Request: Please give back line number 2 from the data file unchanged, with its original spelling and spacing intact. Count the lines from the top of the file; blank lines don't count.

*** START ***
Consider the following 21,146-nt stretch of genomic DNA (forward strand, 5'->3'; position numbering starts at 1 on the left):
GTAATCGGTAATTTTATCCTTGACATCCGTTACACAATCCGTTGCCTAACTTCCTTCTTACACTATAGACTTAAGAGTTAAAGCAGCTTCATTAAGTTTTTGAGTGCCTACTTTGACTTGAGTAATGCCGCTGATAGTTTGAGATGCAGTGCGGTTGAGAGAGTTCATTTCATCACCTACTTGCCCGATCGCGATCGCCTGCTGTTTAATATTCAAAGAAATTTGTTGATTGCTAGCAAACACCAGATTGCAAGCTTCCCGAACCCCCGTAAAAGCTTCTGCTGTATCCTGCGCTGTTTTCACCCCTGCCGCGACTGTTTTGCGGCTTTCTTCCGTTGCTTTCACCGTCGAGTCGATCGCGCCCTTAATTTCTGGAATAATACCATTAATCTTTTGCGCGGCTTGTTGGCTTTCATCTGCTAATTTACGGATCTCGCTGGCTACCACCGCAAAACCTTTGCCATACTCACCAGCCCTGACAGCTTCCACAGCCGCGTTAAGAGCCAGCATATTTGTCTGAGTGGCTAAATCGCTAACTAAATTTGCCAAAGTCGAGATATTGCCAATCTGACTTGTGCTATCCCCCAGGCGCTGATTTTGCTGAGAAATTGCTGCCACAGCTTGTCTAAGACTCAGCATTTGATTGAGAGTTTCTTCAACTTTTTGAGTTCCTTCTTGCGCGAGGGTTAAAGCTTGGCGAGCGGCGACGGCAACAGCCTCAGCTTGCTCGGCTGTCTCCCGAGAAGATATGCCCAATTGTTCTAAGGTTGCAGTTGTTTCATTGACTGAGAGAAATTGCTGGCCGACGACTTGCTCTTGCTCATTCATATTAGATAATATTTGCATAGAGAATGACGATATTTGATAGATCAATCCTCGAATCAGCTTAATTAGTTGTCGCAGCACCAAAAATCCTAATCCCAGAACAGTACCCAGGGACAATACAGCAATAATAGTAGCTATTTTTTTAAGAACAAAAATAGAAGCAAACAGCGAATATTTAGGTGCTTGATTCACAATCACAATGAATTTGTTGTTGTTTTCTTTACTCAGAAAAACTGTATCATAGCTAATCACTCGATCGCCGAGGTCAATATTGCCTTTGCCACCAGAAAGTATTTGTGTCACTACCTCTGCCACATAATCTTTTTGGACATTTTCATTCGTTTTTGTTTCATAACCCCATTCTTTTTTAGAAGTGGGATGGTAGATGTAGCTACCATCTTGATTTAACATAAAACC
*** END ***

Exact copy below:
GTAATCGGTAATTTTATCCTTGACATCCGTTACACAATCCGTTGCCTAACTTCCTTCTTACACTATAGACTTAAGAGTTAAAGCAGCTTCATTAAGTTTTTGAGTGCCTACTTTGACTTGAGTAATGCCGCTGATAGTTTGAGATGCAGTGCGGTTGAGAGAGTTCATTTCATCACCTACTTGCCCGATCGCGATCGCCTGCTGTTTAATATTCAAAGAAATTTGTTGATTGCTAGCAAACACCAGATTGCAAGCTTCCCGAACCCCCGTAAAAGCTTCTGCTGTATCCTGCGCTGTTTTCACCCCTGCCGCGACTGTTTTGCGGCTTTCTTCCGTTGCTTTCACCGTCGAGTCGATCGCGCCCTTAATTTCTGGAATAATACCATTAATCTTTTGCGCGGCTTGTTGGCTTTCATCTGCTAATTTACGGATCTCGCTGGCTACCACCGCAAAACCTTTGCCATACTCACCAGCCCTGACAGCTTCCACAGCCGCGTTAAGAGCCAGCATATTTGTCTGAGTGGCTAAATCGCTAACTAAATTTGCCAAAGTCGAGATATTGCCAATCTGACTTGTGCTATCCCCCAGGCGCTGATTTTGCTGAGAAATTGCTGCCACAGCTTGTCTAAGACTCAGCATTTGATTGAGAGTTTCTTCAACTTTTTGAGTTCCTTCTTGCGCGAGGGTTAAAGCTTGGCGAGCGGCGACGGCAACAGCCTCAGCTTGCTCGGCTGTCTCCCGAGAAGATATGCCCAATTGTTCTAAGGTTGCAGTTGTTTCATTGACTGAGAGAAATTGCTGGCCGACGACTTGCTCTTGCTCATTCATATTAGATAATATTTGCATAGAGAATGACGATATTTGATAGATCAATCCTCGAATCAGCTTAATTAGTTGTCGCAGCACCAAAAATCCTAATCCCAGAACAGTACCCAGGGACAATACAGCAATAATAGTAGCTATTTTTTTAAGAACAAAAATAGAAGCAAACAGCGAATATTTAGGTGCTTGATTCACAATCACAATGAATTTGTTGTTGTTTTCTTTACTCAGAAAAACTGTATCATAGCTAATCACTCGATCGCCGAGGTCAATATTGCCTTTGCCACCAGAAAGTATTTGTGTCACTACCTCTGCCACATAATCTTTTTGGACATTTTCATTCGTTTTTGTTTCATAACCCCATTCTTTTTTAGAAGTGGGATGGTAGATGTAGCTACCATCTTGATTTAACATAAAACC